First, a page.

Internet Explorer is not supported for this application. For the best experience, use a supported browser such as Firefox, Safari, Chrome or Edge.

Oral Health and Respiratory Illness

How your oral health can affect your respiratory health

The Link Between Oral and Overall Health

Though many of us would not automatically think to link the condition of our mouths to the overall health of our bodies, recent research suggests that the two are more closely related than previously thought. Poor oral hygiene and the inflammation that often accompanies have been linked to major health issues from low birth weight to diabetic complications.

When we don't brush properly or routinely get professional dental cleanings, bacteria continue to replicate and live in our mouths. This build-up (tartar) can cause gum disease and inflammation. Eventually, if inflammation isn't treated, our bodies can respond by attacking our healthy tissues and organs. Chronic inflammation can also increase the risk of developing serious diseases, like heart disease, diabetes, rheumatoid arthritis, and even cancer.

The Link Between Oral and Respiratory Illness

Bacteria living in our mouths can enter our respiratory system by simply breathing. In most cases, our immune systems are able to fight off the bacteria, in others, this travelling bacteria can cause some serious respiratory infections like bronchitis or bacterial pneumonia. Maintaining good oral hygiene reduces the amount of bacteria in our mouths, thus preventing oral bacteria from travelling to the respiratory system.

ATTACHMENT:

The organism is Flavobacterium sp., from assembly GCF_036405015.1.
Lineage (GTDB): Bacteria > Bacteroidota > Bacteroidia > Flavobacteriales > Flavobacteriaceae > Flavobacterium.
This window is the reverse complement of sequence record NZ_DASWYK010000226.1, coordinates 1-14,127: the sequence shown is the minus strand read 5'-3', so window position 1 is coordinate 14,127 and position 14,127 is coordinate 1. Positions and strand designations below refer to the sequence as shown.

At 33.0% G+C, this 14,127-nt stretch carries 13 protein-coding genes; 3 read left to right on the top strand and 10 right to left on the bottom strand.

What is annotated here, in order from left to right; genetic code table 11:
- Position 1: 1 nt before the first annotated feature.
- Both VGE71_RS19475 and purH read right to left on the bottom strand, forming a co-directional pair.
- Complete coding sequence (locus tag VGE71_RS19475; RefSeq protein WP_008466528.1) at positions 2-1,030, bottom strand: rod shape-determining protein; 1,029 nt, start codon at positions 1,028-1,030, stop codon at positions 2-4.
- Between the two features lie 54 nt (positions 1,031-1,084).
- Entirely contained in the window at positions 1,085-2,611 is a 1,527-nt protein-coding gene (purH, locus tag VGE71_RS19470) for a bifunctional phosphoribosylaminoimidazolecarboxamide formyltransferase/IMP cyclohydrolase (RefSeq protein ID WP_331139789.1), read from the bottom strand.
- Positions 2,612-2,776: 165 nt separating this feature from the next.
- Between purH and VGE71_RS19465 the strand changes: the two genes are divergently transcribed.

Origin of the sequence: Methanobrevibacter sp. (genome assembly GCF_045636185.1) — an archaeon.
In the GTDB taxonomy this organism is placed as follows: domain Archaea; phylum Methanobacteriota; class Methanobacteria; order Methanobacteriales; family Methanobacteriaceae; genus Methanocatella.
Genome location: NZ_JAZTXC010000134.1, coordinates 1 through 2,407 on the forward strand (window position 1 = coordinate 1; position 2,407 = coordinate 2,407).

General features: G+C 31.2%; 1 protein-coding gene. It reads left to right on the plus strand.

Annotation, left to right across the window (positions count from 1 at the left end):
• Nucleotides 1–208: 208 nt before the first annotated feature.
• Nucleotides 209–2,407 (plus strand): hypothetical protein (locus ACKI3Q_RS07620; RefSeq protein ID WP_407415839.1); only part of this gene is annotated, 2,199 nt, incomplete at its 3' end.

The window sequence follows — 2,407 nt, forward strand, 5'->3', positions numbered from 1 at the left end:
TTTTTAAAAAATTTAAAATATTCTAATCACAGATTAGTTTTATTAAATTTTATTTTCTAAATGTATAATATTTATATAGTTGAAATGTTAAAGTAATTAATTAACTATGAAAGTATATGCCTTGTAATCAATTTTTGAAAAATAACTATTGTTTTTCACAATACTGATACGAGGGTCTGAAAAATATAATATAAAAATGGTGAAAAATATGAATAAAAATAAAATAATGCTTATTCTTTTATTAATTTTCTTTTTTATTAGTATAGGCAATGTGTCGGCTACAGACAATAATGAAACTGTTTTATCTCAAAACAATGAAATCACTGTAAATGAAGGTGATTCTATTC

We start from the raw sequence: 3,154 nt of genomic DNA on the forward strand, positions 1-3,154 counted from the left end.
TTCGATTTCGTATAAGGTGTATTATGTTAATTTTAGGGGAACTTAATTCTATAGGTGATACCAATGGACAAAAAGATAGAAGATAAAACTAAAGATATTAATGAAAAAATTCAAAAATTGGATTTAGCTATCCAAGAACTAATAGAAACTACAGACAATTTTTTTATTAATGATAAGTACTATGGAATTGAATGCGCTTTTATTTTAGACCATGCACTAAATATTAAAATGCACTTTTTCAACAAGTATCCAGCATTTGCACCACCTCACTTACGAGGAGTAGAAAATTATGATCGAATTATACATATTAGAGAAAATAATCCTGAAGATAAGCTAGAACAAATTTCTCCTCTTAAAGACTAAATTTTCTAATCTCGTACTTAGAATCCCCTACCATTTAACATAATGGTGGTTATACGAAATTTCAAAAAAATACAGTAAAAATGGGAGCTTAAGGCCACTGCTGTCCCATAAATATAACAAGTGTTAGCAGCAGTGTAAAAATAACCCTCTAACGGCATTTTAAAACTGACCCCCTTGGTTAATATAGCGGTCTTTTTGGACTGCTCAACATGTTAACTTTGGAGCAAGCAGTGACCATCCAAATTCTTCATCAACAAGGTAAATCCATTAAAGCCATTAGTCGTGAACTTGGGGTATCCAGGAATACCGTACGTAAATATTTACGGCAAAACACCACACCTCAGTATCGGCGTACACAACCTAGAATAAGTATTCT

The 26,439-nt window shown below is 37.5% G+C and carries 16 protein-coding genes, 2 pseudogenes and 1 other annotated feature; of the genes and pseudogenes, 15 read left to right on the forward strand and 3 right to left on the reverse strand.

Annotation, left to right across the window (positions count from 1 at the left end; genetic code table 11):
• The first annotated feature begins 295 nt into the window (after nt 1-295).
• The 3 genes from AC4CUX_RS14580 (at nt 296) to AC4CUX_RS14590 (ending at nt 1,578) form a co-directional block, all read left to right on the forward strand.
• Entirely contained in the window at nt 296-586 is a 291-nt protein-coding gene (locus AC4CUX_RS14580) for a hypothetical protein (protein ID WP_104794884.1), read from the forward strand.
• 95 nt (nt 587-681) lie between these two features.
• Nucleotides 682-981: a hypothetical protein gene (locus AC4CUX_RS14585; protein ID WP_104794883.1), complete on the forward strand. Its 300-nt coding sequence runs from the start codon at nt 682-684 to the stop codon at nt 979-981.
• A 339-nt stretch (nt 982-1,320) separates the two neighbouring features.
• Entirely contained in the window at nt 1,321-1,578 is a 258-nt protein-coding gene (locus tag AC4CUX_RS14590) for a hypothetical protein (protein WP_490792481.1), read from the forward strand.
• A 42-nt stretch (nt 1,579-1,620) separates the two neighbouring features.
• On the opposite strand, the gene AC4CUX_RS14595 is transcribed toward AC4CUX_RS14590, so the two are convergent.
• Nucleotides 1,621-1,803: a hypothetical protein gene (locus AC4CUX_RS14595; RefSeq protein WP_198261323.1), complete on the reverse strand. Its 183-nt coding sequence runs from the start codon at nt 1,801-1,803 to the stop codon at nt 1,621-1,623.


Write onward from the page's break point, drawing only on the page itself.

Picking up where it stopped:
Viruses and bacterial infections are also spread through saliva or mucus. We can help reduce spreading illness by thoroughly brushing our teeth and using antiseptic mouthwash to remove/kill as much bacteria as possible. Replacing your toothbrush after an illness can also help prevent bacteria from spreading to family members' toothbrushes.

Good oral health isn't just about having a pretty smile. More than ever before, we are learning just how our oral health can affect our overall health and are realizing the vital role good oral hygiene plays in our overall wellness.

High Risk Groups

Those who already suffer from chronic respiratory conditions are especially susceptible to bacterial respiratory illness. Poor oral health and hygiene can worsen existing respiratory issues for those who are:

  • COPD (Chronic Obstructive Pulmonary Disease) patients
  • Elderly
  • Smokers
  • Cancer or HIV patients

Make sure to mention any existing respiratory illness to your dentist so they can consider your needs when creating their treatment plans.